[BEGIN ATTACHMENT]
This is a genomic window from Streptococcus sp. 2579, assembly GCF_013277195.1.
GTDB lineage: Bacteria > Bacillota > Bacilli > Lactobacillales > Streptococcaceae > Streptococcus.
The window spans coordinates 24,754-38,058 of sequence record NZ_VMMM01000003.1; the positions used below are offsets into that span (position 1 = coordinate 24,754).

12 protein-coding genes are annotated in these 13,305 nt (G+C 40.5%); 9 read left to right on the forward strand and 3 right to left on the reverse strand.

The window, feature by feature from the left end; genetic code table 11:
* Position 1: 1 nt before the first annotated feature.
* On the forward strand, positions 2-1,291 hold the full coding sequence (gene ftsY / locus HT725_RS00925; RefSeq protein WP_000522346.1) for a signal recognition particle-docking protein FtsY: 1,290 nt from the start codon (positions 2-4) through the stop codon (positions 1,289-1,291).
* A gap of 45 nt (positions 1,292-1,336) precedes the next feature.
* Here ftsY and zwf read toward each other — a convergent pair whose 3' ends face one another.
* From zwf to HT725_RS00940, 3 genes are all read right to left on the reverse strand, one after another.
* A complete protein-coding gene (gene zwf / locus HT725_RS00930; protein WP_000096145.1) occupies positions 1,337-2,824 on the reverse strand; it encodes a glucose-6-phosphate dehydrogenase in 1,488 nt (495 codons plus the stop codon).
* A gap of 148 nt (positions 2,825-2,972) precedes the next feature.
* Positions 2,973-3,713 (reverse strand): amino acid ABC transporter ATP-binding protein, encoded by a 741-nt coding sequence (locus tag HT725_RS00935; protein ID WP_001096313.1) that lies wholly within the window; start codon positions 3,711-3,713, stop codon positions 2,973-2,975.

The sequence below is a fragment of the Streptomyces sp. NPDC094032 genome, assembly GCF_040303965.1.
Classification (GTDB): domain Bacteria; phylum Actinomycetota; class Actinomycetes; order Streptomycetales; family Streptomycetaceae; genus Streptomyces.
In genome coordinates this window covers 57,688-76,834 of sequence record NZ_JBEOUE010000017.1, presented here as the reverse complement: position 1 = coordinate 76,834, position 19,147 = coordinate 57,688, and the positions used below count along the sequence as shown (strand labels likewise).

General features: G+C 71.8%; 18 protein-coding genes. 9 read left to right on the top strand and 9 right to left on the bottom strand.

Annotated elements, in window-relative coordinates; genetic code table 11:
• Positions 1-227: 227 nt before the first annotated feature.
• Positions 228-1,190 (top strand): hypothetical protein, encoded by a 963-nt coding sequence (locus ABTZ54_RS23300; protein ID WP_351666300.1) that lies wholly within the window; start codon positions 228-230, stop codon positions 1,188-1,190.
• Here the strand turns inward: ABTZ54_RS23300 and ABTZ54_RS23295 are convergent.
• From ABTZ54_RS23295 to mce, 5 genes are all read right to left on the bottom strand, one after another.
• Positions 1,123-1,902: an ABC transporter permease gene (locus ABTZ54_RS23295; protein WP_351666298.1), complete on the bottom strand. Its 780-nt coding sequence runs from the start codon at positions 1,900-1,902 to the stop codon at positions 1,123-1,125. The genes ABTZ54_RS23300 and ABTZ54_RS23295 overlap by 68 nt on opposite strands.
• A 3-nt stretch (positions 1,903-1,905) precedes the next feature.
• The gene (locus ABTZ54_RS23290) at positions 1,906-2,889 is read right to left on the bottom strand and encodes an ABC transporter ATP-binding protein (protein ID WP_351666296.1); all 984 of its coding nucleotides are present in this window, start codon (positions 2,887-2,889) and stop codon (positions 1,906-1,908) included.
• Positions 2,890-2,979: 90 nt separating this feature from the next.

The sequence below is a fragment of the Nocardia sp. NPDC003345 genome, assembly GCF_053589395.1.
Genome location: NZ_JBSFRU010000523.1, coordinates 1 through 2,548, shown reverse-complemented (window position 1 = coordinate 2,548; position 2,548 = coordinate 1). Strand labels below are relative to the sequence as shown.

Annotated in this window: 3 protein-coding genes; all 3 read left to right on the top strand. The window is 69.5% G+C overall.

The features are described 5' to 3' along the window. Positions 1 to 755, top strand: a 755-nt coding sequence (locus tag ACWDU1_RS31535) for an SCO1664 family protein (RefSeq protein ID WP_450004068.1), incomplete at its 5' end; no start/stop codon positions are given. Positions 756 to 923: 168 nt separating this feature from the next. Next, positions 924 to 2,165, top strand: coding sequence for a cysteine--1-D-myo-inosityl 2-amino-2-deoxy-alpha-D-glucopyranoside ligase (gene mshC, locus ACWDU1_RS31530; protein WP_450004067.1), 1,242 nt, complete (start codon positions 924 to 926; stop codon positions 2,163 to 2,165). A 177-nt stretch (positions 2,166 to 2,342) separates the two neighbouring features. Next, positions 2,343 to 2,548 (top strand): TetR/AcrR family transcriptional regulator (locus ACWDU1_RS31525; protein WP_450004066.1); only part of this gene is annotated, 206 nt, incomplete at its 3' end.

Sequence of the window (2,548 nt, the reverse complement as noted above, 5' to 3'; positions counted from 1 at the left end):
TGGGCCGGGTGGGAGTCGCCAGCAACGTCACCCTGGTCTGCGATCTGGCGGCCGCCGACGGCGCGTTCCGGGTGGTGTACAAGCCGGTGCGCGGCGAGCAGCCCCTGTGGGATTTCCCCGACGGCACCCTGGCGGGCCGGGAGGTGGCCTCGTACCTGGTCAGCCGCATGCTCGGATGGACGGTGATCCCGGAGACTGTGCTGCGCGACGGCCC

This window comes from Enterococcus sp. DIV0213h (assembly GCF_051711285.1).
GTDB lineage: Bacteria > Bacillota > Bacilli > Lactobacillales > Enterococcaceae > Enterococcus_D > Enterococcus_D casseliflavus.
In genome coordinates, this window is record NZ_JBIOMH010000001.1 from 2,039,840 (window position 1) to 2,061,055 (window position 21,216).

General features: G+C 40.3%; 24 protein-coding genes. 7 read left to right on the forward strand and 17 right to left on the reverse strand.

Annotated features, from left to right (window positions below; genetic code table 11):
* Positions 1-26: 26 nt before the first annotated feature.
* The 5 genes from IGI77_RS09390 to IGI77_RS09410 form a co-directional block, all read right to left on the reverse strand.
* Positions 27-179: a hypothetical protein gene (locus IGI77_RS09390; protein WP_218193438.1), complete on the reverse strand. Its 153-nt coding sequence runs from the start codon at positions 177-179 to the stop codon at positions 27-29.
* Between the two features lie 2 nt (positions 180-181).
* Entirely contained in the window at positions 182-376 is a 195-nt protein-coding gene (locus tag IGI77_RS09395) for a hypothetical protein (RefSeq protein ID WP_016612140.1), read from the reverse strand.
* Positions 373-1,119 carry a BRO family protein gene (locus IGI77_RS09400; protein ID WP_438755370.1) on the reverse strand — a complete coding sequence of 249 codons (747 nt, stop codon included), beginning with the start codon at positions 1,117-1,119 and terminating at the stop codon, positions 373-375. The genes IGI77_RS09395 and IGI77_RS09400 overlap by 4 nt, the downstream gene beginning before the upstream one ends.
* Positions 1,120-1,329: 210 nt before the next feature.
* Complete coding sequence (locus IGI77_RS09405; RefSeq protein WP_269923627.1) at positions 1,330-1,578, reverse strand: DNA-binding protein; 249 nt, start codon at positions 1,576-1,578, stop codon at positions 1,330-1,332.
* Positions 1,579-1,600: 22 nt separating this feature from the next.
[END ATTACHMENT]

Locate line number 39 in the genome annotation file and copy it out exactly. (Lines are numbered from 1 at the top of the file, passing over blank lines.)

* The 5 genes from IGI77_RS09390 to IGI77_RS09410 form a co-directional block, all read right to left on the reverse strand.